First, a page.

Last week King County and Seattle announced the beginning of their 100 Days of Action against gun violence. King County has pledged $1.6 million to be spent during the 100 days on community-based violence intervention programs and the Harborview hospital-based intervention program. King County Councilmember Girmay Zahilay announced a proposal to allocate $1 million for a longer-term gun violence prevention strategy; this legislation will be voted on by the King County Council on Tuesday. More on this from me soon.

Recent Headlines:

Former SPD Chief Diaz remains in the news Read More »

License Plate Reader Expansion Moves Forward in Seattle; if Approved, Will Represent the Largest Deployment of the Technology in Washington State

Seattle News:

At the public safety meeting on Tuesday, councilmembers voted to pass the legislation to greatly expand license plate readers (ALPRs) out of committee, with Councilmember Moore abstaining. In a blast from the past, I live tweeted much of that agenda item of the meeting

The legislation will now head to full Council for a final vote. CM Moore indicated she would be putting forward separate legislation that would limit the license plate data storage to 48 hours. As the legislation currently stands, SPD would retain the data for 90 days, which would be a reasonable timeframe for outside entities to subpoena for the data from Axon, who will be storing the data. It is unclear how much support this legislation will garner from her colleagues.

One of the more bizarre moments of the meeting was when Chair Bob Kettle stated that if there were going to be any privacy problems with the license plate data, mainstream media such as the LA Times, Seattle Times, New York Times, Washington Post, and CNN would have reported on it. Data provided by the ACLU and UW appeared to be unacceptable. This seems to indicate a fundamental misunderstanding about how the mainstream media and university research operate. 

He also stated Seattle has the best accountability system in the country, which is a bold thing to say given this very system has been crippled since its founding by the SPOG contract.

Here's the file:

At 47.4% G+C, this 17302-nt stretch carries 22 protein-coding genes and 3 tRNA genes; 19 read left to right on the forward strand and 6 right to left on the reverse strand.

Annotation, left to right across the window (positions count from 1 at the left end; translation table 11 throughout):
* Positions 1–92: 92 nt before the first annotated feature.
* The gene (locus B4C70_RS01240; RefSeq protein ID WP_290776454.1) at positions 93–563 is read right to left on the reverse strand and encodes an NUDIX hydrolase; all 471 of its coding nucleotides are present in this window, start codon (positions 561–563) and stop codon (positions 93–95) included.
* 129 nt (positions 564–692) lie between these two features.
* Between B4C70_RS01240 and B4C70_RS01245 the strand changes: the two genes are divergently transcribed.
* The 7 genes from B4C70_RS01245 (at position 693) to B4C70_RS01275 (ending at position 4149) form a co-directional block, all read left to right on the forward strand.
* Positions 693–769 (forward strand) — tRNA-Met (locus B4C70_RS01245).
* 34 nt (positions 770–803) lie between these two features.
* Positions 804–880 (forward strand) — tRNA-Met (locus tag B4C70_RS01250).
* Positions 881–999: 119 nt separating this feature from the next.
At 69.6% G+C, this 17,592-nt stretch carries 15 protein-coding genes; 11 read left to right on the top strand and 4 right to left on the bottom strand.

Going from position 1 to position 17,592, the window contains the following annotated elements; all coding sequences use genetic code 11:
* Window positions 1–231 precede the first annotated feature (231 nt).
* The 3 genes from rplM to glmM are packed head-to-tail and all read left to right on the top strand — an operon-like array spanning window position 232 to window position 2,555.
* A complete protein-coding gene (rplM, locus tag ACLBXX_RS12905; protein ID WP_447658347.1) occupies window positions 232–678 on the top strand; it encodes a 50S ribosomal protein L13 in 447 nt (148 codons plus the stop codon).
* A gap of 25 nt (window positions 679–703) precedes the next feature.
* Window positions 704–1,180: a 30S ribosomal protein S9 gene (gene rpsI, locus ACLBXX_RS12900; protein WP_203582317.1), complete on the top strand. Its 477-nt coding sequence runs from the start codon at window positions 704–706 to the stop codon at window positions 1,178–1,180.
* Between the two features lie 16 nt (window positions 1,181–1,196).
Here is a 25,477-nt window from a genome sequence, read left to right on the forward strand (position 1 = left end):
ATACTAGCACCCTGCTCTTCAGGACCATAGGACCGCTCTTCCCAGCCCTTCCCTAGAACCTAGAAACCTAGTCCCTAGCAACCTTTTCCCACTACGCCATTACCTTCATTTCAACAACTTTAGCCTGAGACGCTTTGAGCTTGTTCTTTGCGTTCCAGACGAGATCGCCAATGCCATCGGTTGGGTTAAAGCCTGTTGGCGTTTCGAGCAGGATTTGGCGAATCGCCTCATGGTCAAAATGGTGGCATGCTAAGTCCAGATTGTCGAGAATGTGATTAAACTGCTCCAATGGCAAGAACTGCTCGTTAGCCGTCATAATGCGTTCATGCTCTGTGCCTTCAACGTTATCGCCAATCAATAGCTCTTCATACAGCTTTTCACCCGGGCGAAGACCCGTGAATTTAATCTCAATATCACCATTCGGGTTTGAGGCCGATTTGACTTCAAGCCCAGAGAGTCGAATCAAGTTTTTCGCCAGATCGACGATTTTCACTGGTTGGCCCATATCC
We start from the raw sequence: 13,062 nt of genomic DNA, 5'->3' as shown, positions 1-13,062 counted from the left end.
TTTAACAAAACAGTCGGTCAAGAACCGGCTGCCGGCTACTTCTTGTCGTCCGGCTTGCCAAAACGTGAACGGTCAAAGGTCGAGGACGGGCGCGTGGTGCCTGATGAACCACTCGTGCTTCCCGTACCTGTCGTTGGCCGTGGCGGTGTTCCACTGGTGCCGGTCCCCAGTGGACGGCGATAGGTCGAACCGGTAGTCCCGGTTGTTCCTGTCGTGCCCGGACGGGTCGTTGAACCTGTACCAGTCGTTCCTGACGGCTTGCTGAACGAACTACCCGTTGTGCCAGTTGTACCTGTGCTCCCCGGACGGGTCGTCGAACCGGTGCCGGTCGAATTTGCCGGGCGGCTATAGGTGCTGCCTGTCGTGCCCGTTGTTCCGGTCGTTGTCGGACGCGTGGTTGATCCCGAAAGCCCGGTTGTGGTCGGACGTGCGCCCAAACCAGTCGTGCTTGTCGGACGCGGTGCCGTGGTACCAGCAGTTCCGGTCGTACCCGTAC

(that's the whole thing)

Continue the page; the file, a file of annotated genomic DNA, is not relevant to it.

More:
Andrew Engelson of PubliCola conducted an interview with new interim Chief of SPD Sue Rahr last week. Some key points:

  • Rahr said it breaks her heart that SPD officers don’t feel they’re being embraced by the community: “The officers were—I don’t know how to describe it. I don’t want to say hurt, that sounds a little bit melodramatic. But they want to work with the community and they feel like the community is rejecting them.”
  • She said she wasn’t making command staff changes right now, but would make them if she felt it necessary. She didn’t appear to hold much credence for accusations that command staff were retaliating against officers or weaponizing OPA complaints.
  • She said that because we live in a sexist society, of course our police department is sexist, but didn’t acknowledge any particular issues that might make police departments more susceptible to misogyny than any other institution. She said she wants to focus on the staffing crisis.
  • She doesn’t know what her decisions regarding Officers Auderer and Dave will be, and she said she hasn’t read the reports yet.
  • She said she would support a city contract with another jail (besides King County Jail) if that’s what’s needed to allow for booking of minor misdemeanors that officers feel are necessary.

The death of the student shot at Garfield High School last week, Amarr Murphy-Paine, has rocked the community. There will be a Unity Walk this Thursday at 6pm starting at Jimi Hendrix Park and ending at Garfield High, organized by Pastor Lemuel Charleston and Apostle James Sears. Sears is the Murphy-Paine family’s pastor. 

Other News:

In King County Executive Dow Constantine’s State of the County address yesterday, he proposed “100 Days of Action” to prevent gun violence. The relatively new King County Regional Office of Gun Violence Prevention will be coordinating this work. He said Mayor Bruce Harrell is in agreement and will be making an announcement later this week to advance the collaboration, which would include supporting youth mental health. As always, I am interested in how many resources will be allocated by the county and city to this initiative, as more investment in gun violence prevention is urgently needed.

In a large Washington Post investigation, journalists identified at least 1,800 law enforcement officers who were charged with crimes involving child sexual abuse between 2005 and 2022. “​​When pressed by The Post, some police officials, prosecutors and judges admitted that they could have done more to hold officers accountable in the cases they handled. But nationwide, there has been little reckoning over child abusers within the ranks of law enforcement.”

Nearly 40% of convicted officers avoid prison sentences, and many used threats of arrest or physical harm to make their victims comply. A national tracking system for officers accused of child sexual abuse does not currently exist.

Recent Headlines:

License Plate Reader Expansion Moves Forward in Seattle; if Approved, Will Represent the Largest Deployment of the Technology in Washington State Read More »